We were too optimistic.
We did get 24 years of acceptable peace.
But Seamas Mallon said it was Sunningdale for Slow Learners. He was arrogant. He did not anticipate it would fall apart and that another generation would have to sort it out again ……..Sunningdale AND Good Friday Agreement for Even Slower Learners.
David Cameron did the right thing….made things a little better.
Do you trust Boris Johnson, Liz Truss, Michael Gove, Jacob Rees Mogg?

We taped Derry Girls last night so we could fast forward thru the commercials.
As it ended, I switched over to BBC and saw Stephen Nolan and Jamie Bryson.
Jamie Bryson was 8 in 1998.
Stephen Nolan was 24.

Of course I only watched Nolan for ten seconds. But long enough to hear Mr Bryson say “principle of consent”.

Makes ya think.

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10th May 1952. 10th May 2022.

I am a very blessed person. I was born into a great family. I helped to create a great family.

The family I was born into are all dead.

I was actually born in the City Hospital…the “Jubilee” building. Almost three years later, my sister was born in the Gardner-Robb building at City Hospital.

As Auntie Sheila always said…and as I often repeated…baby boys are born in the Jube Jube and baby girls are born in Gardner Robb. Eventualy when I was in my late 40s, I worked out that this is probably not true.

So my programme for today.

A trip to Belfast City Hospital to see if the Jube Jube is still there. And whether there is a plaque stating I was born there.

Then Milltown Cemetry……Granda/Granny, Uncle Jackie/Auntie Mary and Auntie Sheila/Uncle Charlie.

Then home for a while with the new family.

Then a visit to my granddaughters grave.

Then at 7.30pm tonight I will be at my parents grave. I was born at 7.30pm and my mother still had her hat on. So as a tribute, I will wear my hat.

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Assembly Election: East Derry

East Derry is a constituency which includes Coleraine, Limavady, Dungiven,and some coastal towns. Traditionally unionist but with a large Catholic minority and a university (UUC) at Coleraine.

East Derry..Currently there are five MLAs…DUP (2) SDLP (1) Sinn Féin (1)). Independent Unionist (1)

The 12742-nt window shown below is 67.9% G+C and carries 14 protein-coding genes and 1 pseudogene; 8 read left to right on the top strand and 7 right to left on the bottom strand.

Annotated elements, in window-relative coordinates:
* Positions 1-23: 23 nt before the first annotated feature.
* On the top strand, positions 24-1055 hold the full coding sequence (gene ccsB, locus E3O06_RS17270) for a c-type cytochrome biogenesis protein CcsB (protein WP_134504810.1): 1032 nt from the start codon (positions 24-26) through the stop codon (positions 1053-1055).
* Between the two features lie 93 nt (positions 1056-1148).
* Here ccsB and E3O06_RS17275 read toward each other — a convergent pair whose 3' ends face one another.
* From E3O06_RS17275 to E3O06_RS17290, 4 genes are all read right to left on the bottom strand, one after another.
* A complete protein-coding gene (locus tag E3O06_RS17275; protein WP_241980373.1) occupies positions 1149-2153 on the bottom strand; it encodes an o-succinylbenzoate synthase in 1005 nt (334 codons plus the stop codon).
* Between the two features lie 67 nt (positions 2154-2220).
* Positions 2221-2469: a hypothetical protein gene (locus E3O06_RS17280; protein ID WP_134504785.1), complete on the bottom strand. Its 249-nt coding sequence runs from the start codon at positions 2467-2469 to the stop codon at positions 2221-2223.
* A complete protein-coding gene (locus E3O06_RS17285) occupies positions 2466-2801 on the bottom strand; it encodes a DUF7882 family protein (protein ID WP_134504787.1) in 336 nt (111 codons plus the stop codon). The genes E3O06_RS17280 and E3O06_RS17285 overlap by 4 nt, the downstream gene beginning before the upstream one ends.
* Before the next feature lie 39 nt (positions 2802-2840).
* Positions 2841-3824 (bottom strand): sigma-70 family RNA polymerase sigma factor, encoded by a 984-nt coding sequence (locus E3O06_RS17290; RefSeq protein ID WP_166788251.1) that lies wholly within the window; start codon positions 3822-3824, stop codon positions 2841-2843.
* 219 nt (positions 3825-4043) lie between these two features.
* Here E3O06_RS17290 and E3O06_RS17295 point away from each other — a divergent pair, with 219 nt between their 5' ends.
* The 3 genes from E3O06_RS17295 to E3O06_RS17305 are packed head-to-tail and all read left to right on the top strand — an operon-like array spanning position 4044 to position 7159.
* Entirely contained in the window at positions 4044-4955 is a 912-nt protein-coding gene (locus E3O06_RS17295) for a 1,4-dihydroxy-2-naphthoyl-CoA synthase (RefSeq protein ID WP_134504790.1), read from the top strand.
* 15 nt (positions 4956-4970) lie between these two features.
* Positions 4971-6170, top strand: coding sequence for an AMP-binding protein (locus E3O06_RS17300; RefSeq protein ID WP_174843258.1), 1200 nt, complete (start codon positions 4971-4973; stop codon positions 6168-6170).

On Monday, I was in Coleraine. Actually a lot of evidence of the election.

The spreadsheet shows Assembly 2017 and Westminster 2019 results. For the benefit of folks in USA, it is important to understand that Assembly is decided in eighteen constituencies where having a quota of votes is required to win one of five seats. And Westminster is decided on a simple “first past the post” vote. I also include the runners and riders for 2022.

The quota is likely to be around 7,000 votes.

DUP have two MLAs. The candidates this time are Maurice Bradley and Alan Robinson, whose father is an outgoing MLA. Neither are well known outside the constituency so at least one will be vulnerable to a swing against DUP.

Darryl Wilson. The UUP lost its quota here after internal dispute when David McClarty who left the party in 2011 and died in 2014. He nominated his staffer Claire Sugden to succeed him and she has been in the Assembly since.

Claire Sugden, former staffer of David McClarty who has been in Assembly since 2014. She has served as Minister for Justice from 2016 to 2017. All Independents have a shelf life and I expect Claire Sugden will find votes drifting away from her to UUP and Alliance.

Jordan Armstrong’s second successive Assembly election and likely to take some votes from DUP.

Caoimhe Archibald is an outgoing MLA and Kathleen McGurk is a newcomer. Sinn Féin have more than one quota.

Cara Hunter stood in the 2019 Westminster election. And surprisingly came second. In 2020, she was seconded to replace John Dallat who had died. This caused some local resentment. In recent years, the local party has bee n having too many disputes. Will it cost the SDLP a seat? Cara was the victim of sectarian abuse during the campaign.

No meaningful track record for the Greens in East Derry so Mark Coulson will do well to get 1,000 votes.

Peopl Before Profit stood in 2017 and Amy Merron will be hoping for 1,000 votes.

Ah the one to watch. McCaw turned 2,000 votes in 2017 into 6,000 in 2019. On his side Alliance will have momentum.

But this is a field with sixteen candidates.

Gemma Brolly an Irish language teacher. Aontú have been under-estimated in this election. This is one of their heartlands.

For the second successive Assembly election, a split in the SDLP.

In 2017, Gerry Mullan was de-selected and stood as an Independent. It nearly cost the SDLP candidate John Dallat a seat.